Use the following checklist to gauge how your church is doing at preventing crime.
Download a PDF version of this checklist.
What Makes a Church Vulnerable?
The days of unlocking a church in the morning and leaving it open all day have gone the way of the one-room, wooden chapel. Churches today house thousands of dollars’ worth of sound equipment, musical instruments, and computers, not to mention sizable contributions. If criminals sense easy access to potential cash, it’s only a matter of time before your church becomes a target. By understanding your vulnerabilities, you can strengthen your resistance to property crimes.
Step 1: Do a Risk Assessment
The first step in knowing how to prevent burglaries, theft, and vandalism is to assess your risks. If you’re unsure how to do this, ask a security consultant or a local law enforcement agency to help you. The assessment section of this download can help you get started, but you’re also encouraged to examine the type and frequency of crimes in your area and determine if any of your policies and procedures are leaving you susceptible, such as leaving a door open all of the time or having one person be responsible for all financial records within the church office.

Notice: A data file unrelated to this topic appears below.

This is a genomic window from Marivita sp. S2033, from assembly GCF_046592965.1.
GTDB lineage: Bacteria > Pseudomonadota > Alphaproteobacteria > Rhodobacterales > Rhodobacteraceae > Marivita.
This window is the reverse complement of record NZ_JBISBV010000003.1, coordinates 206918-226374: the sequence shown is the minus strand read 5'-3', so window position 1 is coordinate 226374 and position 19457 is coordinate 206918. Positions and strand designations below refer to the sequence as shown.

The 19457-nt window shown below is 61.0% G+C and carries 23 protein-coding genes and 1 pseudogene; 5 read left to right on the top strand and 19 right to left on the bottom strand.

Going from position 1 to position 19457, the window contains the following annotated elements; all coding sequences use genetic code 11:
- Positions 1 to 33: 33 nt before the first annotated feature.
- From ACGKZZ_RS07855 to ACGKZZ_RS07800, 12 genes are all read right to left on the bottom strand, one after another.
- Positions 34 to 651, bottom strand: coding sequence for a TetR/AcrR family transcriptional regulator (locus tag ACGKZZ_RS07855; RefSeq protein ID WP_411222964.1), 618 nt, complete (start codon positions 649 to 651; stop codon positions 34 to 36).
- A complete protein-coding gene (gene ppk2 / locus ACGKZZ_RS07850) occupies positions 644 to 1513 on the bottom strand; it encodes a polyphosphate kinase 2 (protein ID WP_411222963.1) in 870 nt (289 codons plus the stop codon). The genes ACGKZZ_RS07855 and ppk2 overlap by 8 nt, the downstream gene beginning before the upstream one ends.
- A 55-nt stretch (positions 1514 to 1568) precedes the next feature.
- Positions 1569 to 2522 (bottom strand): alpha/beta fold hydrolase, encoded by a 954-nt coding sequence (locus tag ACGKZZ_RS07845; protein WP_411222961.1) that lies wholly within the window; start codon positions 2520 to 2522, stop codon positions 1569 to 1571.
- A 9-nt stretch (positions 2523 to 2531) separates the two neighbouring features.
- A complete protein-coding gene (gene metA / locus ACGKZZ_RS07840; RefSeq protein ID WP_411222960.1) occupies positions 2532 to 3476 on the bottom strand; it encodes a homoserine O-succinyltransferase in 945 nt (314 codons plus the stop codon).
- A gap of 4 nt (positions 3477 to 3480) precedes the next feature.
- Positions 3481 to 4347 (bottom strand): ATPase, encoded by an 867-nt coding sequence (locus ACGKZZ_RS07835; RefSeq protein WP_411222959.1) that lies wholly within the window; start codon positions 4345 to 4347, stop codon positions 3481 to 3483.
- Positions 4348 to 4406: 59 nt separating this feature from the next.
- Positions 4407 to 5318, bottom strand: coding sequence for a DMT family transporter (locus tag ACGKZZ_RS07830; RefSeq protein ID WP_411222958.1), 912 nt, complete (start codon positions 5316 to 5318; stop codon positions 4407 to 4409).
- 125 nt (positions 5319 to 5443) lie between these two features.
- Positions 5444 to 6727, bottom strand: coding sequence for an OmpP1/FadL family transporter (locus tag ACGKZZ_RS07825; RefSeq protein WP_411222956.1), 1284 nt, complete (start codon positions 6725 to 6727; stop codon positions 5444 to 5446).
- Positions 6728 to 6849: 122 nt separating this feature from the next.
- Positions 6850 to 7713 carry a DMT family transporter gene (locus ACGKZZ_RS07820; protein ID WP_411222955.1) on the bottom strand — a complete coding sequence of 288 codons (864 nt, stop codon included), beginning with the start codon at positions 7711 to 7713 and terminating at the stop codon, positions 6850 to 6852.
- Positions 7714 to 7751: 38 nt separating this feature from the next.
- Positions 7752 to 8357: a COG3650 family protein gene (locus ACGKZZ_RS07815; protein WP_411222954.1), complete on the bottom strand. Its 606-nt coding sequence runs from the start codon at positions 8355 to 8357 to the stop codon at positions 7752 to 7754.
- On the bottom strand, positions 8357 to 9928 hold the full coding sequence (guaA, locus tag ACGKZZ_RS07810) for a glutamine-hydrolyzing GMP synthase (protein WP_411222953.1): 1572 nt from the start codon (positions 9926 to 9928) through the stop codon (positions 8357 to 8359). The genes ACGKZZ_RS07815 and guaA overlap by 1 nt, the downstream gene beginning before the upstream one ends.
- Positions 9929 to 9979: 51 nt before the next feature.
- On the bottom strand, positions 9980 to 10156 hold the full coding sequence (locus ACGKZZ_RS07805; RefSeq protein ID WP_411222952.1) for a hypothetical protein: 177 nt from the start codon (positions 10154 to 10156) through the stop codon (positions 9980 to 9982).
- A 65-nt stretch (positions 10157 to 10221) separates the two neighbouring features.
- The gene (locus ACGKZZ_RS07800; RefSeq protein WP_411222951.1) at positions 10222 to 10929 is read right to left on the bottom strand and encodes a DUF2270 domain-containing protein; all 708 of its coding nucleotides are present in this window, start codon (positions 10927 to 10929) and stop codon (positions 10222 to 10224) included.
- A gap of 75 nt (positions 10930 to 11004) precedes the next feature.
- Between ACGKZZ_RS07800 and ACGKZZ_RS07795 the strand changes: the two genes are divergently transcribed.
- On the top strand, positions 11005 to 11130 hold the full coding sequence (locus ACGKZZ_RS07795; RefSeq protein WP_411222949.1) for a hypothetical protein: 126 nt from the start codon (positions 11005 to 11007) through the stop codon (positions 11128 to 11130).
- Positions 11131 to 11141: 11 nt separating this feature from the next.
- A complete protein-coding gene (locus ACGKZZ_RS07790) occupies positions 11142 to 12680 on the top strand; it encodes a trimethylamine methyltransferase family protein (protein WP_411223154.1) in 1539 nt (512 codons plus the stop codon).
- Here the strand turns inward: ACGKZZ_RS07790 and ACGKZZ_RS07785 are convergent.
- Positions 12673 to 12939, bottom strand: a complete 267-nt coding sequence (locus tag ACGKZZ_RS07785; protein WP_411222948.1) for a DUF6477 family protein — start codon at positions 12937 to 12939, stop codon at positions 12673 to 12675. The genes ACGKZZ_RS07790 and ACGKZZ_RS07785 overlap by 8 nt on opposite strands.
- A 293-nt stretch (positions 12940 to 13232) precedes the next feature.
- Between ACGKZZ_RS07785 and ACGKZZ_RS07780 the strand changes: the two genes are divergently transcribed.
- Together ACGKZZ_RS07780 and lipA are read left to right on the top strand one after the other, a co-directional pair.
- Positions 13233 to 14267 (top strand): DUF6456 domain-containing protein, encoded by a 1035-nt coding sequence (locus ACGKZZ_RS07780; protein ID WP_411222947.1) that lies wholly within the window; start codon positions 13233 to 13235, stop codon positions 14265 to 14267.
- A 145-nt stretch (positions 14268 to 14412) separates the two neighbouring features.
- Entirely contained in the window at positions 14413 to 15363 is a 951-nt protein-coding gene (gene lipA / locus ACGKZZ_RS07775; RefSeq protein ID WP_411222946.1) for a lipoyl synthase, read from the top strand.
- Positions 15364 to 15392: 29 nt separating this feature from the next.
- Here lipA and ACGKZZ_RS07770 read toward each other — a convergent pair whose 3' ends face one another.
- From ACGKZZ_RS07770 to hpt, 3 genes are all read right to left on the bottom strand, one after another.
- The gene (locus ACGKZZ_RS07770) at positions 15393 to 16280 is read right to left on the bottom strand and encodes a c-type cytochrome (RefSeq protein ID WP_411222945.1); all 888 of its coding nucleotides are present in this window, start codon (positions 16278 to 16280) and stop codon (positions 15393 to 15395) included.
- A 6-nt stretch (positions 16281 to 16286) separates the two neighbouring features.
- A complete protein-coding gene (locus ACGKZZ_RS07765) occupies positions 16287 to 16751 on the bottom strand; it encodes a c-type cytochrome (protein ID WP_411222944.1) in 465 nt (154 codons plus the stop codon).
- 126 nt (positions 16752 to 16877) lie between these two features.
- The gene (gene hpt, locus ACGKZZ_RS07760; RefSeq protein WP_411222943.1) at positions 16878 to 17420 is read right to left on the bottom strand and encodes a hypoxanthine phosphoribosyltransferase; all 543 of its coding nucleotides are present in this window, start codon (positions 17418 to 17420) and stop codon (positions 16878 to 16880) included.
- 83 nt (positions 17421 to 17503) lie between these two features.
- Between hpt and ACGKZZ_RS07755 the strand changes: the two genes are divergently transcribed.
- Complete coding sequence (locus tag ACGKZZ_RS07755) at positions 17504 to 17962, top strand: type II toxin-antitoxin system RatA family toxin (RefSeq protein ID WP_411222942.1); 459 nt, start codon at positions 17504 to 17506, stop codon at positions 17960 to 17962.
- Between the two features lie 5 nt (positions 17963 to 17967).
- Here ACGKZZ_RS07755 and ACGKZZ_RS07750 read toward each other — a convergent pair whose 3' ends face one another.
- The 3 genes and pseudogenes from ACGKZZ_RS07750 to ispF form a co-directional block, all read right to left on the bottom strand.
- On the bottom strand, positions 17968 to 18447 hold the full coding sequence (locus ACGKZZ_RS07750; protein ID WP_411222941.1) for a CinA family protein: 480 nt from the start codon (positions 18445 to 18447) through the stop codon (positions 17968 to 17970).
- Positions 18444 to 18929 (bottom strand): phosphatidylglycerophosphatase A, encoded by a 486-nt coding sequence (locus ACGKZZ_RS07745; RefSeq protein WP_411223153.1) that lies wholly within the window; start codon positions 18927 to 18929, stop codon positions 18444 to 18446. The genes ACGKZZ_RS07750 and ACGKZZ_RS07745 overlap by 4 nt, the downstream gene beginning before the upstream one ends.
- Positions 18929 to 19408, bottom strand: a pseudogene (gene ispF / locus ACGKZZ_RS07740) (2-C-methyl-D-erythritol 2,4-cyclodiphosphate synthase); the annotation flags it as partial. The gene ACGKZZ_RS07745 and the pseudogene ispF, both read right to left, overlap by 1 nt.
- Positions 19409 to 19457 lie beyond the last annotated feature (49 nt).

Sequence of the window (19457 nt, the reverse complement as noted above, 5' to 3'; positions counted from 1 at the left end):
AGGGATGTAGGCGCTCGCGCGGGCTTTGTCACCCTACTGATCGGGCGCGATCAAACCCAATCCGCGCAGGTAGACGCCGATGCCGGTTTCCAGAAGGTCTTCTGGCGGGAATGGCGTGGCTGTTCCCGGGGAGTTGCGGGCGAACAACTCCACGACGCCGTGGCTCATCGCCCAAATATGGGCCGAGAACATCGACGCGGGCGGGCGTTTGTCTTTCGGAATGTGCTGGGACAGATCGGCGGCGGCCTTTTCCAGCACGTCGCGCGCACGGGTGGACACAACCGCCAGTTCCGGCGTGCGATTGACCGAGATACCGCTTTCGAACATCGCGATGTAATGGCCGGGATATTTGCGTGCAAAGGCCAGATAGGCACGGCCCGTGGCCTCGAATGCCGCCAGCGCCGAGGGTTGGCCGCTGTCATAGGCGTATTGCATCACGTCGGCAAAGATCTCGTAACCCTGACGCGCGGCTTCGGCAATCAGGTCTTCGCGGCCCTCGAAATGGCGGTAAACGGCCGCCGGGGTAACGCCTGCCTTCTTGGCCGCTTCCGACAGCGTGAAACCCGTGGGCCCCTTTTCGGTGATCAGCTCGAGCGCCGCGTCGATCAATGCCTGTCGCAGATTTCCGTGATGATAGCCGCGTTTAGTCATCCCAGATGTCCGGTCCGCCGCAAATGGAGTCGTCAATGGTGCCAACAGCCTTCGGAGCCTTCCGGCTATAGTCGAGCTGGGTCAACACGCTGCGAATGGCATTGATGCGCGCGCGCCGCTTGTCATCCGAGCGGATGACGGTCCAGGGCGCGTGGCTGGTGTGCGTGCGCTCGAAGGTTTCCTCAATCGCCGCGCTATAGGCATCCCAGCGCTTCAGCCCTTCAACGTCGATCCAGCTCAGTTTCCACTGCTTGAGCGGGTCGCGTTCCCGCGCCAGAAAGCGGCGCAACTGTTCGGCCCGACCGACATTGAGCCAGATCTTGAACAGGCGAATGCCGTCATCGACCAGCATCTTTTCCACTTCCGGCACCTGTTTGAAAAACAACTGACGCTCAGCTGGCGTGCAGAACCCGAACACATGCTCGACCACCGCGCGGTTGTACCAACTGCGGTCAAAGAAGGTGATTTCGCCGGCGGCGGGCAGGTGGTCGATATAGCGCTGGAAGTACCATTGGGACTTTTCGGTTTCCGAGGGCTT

Step 2: Create a Security Plan
Once you know your vulnerabilities, you can create a plan for solving them. Your security plan should include:
- An objective: What are you trying to achieve? In what time frame?
- An analysis: How can the problems be solved? What problems take first priority?
- A training component: Is staff trained in security awareness? What role should staff members and volunteers play in an emergency situation?
- Implementation: What steps will we take to improve security in the next one to five years?
Step 3: Take Action
Knowing what makes your church vulnerable and what you can do about it gives you a road map to follow. Even if your church has improved security in the past, it makes sense to review your systems and procedures regularly, to make sure you haven’t missed anything or that new susceptibilities haven’t crept in.